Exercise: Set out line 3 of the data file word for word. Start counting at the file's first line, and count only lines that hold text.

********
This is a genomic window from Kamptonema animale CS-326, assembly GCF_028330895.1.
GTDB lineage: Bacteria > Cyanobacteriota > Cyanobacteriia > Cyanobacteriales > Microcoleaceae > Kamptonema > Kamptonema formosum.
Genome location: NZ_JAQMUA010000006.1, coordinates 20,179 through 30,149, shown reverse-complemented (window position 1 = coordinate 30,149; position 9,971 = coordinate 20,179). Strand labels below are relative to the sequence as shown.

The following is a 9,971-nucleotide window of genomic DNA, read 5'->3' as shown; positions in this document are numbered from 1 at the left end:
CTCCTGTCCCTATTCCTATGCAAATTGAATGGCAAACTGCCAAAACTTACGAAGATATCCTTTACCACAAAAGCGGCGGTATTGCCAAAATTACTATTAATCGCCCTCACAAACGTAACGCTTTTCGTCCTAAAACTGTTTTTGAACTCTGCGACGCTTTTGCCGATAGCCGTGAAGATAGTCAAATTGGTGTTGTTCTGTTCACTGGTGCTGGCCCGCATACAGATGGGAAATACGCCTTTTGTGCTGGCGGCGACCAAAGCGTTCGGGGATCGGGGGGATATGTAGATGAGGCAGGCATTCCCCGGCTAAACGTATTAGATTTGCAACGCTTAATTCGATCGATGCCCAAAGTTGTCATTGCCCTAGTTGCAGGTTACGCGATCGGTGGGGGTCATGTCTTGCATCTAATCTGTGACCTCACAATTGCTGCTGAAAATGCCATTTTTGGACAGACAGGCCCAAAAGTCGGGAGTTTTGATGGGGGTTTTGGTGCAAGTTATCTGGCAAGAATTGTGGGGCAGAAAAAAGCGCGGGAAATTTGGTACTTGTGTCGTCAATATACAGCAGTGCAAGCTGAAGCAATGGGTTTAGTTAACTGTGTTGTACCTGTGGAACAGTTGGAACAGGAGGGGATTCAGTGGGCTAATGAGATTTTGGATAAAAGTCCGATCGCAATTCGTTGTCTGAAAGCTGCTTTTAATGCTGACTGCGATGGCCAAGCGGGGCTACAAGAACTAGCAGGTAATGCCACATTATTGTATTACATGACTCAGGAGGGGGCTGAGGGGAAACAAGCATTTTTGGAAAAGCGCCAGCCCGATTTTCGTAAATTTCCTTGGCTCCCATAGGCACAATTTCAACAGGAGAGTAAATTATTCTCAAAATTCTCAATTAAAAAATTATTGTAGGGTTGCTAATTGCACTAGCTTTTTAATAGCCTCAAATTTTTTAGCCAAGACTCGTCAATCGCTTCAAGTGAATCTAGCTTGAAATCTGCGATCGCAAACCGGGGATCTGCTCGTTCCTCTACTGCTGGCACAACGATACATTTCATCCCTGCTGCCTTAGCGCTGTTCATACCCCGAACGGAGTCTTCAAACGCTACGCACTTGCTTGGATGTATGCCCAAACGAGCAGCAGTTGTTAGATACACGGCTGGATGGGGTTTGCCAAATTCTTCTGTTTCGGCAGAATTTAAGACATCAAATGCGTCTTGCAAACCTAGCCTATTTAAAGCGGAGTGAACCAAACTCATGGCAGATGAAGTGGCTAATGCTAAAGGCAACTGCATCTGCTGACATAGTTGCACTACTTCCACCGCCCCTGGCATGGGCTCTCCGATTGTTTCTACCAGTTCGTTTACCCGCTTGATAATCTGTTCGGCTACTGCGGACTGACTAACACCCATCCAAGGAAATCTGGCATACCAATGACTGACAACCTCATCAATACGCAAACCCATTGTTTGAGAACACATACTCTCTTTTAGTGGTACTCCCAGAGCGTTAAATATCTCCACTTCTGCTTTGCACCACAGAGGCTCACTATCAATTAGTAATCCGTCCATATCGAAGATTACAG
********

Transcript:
Genome location: NZ_JAQMUA010000006.1, coordinates 20,179 through 30,149, shown reverse-complemented (window position 1 = coordinate 30,149; position 9,971 = coordinate 20,179). Strand labels below are relative to the sequence as shown.